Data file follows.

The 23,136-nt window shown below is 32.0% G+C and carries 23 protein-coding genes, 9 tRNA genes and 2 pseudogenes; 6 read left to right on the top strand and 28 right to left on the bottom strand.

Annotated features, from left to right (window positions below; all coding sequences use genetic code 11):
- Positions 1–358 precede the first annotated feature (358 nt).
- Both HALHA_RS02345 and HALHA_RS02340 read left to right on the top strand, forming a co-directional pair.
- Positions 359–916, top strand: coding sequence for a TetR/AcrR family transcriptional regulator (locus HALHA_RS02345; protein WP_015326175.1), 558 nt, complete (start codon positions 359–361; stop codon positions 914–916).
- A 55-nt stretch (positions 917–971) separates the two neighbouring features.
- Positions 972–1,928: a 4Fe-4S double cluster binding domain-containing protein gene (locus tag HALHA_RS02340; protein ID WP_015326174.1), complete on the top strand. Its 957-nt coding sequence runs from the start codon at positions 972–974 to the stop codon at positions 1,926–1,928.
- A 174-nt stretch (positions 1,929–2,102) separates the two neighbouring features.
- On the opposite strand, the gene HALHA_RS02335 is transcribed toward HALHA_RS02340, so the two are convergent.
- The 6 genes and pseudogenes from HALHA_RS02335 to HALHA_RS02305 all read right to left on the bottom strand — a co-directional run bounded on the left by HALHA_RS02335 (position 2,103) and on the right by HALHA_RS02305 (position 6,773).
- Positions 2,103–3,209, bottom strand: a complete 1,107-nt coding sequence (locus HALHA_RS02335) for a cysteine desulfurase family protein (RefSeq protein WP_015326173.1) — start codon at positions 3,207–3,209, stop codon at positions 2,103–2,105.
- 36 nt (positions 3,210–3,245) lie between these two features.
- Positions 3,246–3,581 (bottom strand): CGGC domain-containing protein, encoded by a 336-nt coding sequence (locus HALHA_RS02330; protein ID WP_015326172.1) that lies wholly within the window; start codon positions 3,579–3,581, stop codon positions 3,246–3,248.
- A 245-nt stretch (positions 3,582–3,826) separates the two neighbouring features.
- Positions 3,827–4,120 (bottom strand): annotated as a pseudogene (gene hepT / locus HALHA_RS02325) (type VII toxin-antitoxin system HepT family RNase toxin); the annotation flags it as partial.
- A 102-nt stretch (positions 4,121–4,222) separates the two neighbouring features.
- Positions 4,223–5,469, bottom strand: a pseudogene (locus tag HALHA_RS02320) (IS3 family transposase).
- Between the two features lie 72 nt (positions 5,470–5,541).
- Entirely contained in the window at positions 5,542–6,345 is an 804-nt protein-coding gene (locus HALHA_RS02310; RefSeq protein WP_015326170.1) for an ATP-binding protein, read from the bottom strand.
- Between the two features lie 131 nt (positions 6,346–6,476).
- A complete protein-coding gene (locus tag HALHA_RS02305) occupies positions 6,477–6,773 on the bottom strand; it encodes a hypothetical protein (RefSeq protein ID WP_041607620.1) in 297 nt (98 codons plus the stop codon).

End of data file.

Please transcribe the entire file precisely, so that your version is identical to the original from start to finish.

The 23,136-nt window shown below is 32.0% G+C and carries 23 protein-coding genes, 9 tRNA genes and 2 pseudogenes; 6 read left to right on the top strand and 28 right to left on the bottom strand.

Annotated features, from left to right (window positions below; all coding sequences use genetic code 11):
- Positions 1–358 precede the first annotated feature (358 nt).
- Both HALHA_RS02345 and HALHA_RS02340 read left to right on the top strand, forming a co-directional pair.
- Positions 359–916, top strand: coding sequence for a TetR/AcrR family transcriptional regulator (locus HALHA_RS02345; protein WP_015326175.1), 558 nt, complete (start codon positions 359–361; stop codon positions 914–916).
- A 55-nt stretch (positions 917–971) separates the two neighbouring features.
- Positions 972–1,928: a 4Fe-4S double cluster binding domain-containing protein gene (locus tag HALHA_RS02340; protein ID WP_015326174.1), complete on the top strand. Its 957-nt coding sequence runs from the start codon at positions 972–974 to the stop codon at positions 1,926–1,928.
- A 174-nt stretch (positions 1,929–2,102) separates the two neighbouring features.
- On the opposite strand, the gene HALHA_RS02335 is transcribed toward HALHA_RS02340, so the two are convergent.
- The 6 genes and pseudogenes from HALHA_RS02335 to HALHA_RS02305 all read right to left on the bottom strand — a co-directional run bounded on the left by HALHA_RS02335 (position 2,103) and on the right by HALHA_RS02305 (position 6,773).
- Positions 2,103–3,209, bottom strand: a complete 1,107-nt coding sequence (locus HALHA_RS02335) for a cysteine desulfurase family protein (RefSeq protein WP_015326173.1) — start codon at positions 3,207–3,209, stop codon at positions 2,103–2,105.
- 36 nt (positions 3,210–3,245) lie between these two features.
- Positions 3,246–3,581 (bottom strand): CGGC domain-containing protein, encoded by a 336-nt coding sequence (locus HALHA_RS02330; protein ID WP_015326172.1) that lies wholly within the window; start codon positions 3,579–3,581, stop codon positions 3,246–3,248.
- A 245-nt stretch (positions 3,582–3,826) separates the two neighbouring features.
- Positions 3,827–4,120 (bottom strand): annotated as a pseudogene (gene hepT / locus HALHA_RS02325) (type VII toxin-antitoxin system HepT family RNase toxin); the annotation flags it as partial.
- A 102-nt stretch (positions 4,121–4,222) separates the two neighbouring features.
- Positions 4,223–5,469, bottom strand: a pseudogene (locus tag HALHA_RS02320) (IS3 family transposase).
- Between the two features lie 72 nt (positions 5,470–5,541).
- Entirely contained in the window at positions 5,542–6,345 is an 804-nt protein-coding gene (locus HALHA_RS02310; RefSeq protein WP_015326170.1) for an ATP-binding protein, read from the bottom strand.
- Between the two features lie 131 nt (positions 6,346–6,476).
- A complete protein-coding gene (locus tag HALHA_RS02305) occupies positions 6,477–6,773 on the bottom strand; it encodes a hypothetical protein (RefSeq protein ID WP_041607620.1) in 297 nt (98 codons plus the stop codon).